Author: Isaac (Kashdan 1905-1985) inscribed or signed by Tigran Petrosian, Pal Benko, Oscar Panno, Miguel Najdorf, Samuel Reshevsky, Paul Keres, Fridrik Olafsson, Svetozar Gligoric
Publisher: Piatigorsky Cup Committee
Place: Los Angeles
48 pages with photographs and diagrams. Octavo (8 1/2" x 5 1/2") bound in original publisher's spiral binding in blue felt wrappers with black and silver Piatigorsky Cup stamped to cover. Included 10 first day tickets for the cup. Signed or inscribed by all the contestants. First edition.
The Piatigorsky Cup was a triennial series of double round-robin grandmaster chess tournaments held in the United States in the 1960's. Sponsored by the Piatigorsky Foundation, only two events were held, in 1963 and 1966. The Piatigorsky Cups were the strongest U.S. chess tournaments since New York 1927. Jacqueline Piatigorsky (nie Rothschild) was married to cellist Gregor Piatigorsky. One of the strongest woman chess players in the U.S. and a regular competitor in the U.S. Women's Chess Championship, she designed the cup and was the primary organizer of the tournament. The prize funds were among the largest of any chess tournament up to that time. Every player was guaranteed a prize and all traveling and living expenses were paid.
The First Piatigorsky Cup was held in The Ambassador Hotel, Los Angeles in July 1963. The tournament field of eight included players from five countries. The Soviet representatives Paul Keres and World Champion Tigran Petrosian finished equal first to share the cup with a score of 8Â½/14, receiving more than half of the $10,000 prize fund ($3000 for first). Since dollars brought back to the USSR were exchanged by the Soviet government for rubles at an unfavorable rate, Keres and Petrosian were reported to have bought automobiles (Ramblers) with their winnings. Keres won the most games in the tournament (six), but lost twice to Samuel Reshevsky. The Cup was Petrosian's first tournament since winning the 1963 World Championship match with Mikhail Botvinnik and was one of two first prizes he shared in his six-year reign as champion. He was the first reigning champion to play in an American tournament since Alexander Alekhine at Pasadena 1932. After losing in the second round to Svetozar Gligoric, Petrosian was never in danger the rest of the tournament. The remainder of the tournament field included two Americans, Reshevsky and Pal Benko, two Argentinians, Oscar Panno and Miguel Najdorf, and two Europeans, Gligoric (Yugoslavia) and Fridrik Olafsson (Iceland). U.S. Champion Bobby Fischer declined an invitation after his demand for a $2000 appearance fee was refused by the tournament organizers. Gligoric led halfway through the tournament with 4 1/2/7, but he scored only three draws in the last seven games and finished fifth behind Najdorf and Olafsson. Petrosian finished the strongest, with 5/7 in the second half. Before the last round, Petrosian led with 8 points, followed by Keres with 7 1/2 and Najdorf and Olafsson with 7. Both Petrosian and Keres had Black in the final round. Petrosian drew his game against Reshevsky, but Keres beat Gligoric to result in a tie for first place with 8 1/2 points each.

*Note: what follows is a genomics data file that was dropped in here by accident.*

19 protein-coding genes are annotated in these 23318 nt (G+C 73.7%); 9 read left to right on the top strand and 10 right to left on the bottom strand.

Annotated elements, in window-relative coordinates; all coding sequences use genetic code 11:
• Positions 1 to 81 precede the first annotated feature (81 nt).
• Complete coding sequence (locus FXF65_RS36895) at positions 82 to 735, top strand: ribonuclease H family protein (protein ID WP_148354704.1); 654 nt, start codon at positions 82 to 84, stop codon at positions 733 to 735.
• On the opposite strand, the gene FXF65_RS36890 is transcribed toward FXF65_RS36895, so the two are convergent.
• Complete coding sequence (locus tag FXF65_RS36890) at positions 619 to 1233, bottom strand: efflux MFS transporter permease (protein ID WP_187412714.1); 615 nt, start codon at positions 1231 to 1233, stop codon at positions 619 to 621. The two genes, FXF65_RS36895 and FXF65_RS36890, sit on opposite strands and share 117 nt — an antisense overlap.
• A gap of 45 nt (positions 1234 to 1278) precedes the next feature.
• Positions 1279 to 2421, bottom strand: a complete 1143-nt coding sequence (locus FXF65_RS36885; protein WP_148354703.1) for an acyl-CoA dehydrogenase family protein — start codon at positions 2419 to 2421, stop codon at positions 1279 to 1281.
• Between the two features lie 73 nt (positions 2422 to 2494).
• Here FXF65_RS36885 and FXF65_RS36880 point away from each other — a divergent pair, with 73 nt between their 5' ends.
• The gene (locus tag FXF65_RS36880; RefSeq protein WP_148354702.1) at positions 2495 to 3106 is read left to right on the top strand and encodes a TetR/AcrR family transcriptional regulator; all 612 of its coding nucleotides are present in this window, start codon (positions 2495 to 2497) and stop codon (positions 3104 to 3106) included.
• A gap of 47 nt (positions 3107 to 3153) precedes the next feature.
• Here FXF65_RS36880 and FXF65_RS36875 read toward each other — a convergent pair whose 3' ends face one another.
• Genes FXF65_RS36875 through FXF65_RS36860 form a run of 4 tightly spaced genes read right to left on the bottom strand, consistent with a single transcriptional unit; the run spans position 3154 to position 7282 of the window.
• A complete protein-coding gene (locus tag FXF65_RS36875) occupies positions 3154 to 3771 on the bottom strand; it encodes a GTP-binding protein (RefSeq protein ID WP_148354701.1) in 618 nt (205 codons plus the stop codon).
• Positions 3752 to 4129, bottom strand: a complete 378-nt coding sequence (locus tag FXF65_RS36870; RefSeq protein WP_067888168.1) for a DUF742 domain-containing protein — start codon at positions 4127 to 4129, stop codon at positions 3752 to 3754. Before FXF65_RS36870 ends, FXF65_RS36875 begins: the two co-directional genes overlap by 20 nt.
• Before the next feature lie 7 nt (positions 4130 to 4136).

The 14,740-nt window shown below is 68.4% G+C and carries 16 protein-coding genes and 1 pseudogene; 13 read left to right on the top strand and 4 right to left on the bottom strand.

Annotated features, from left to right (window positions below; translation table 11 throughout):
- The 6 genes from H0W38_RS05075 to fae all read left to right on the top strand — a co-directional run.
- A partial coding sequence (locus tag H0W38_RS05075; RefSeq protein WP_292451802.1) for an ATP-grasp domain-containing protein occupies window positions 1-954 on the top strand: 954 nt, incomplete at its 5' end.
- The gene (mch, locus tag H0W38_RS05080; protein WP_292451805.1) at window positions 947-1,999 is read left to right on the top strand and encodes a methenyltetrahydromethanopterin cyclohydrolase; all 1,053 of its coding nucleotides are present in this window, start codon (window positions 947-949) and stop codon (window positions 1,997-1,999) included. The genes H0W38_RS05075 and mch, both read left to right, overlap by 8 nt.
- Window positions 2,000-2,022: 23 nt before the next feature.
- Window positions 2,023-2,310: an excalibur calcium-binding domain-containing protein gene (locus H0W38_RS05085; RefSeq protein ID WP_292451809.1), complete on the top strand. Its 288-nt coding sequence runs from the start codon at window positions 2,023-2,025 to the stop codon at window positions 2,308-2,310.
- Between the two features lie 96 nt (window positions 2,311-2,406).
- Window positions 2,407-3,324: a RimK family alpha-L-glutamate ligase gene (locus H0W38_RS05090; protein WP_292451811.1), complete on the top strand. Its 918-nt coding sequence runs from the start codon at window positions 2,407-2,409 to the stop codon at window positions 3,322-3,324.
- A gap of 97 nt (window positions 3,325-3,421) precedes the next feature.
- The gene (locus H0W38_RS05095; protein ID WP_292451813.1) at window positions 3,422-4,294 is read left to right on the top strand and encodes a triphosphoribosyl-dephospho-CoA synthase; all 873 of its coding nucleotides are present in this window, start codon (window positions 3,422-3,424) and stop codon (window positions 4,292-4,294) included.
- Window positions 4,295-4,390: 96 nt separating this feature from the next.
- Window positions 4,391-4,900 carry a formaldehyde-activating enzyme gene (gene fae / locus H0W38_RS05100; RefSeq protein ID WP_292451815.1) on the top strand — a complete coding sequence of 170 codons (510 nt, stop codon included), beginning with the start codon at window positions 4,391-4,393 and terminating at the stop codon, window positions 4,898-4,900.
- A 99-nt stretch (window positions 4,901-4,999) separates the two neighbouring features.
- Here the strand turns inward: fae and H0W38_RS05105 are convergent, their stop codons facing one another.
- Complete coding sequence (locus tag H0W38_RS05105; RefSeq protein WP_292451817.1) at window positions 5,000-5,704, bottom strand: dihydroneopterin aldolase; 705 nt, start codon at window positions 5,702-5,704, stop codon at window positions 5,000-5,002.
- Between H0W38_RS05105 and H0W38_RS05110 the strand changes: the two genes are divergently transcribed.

Spiral spine small split at center else a better than very good copy.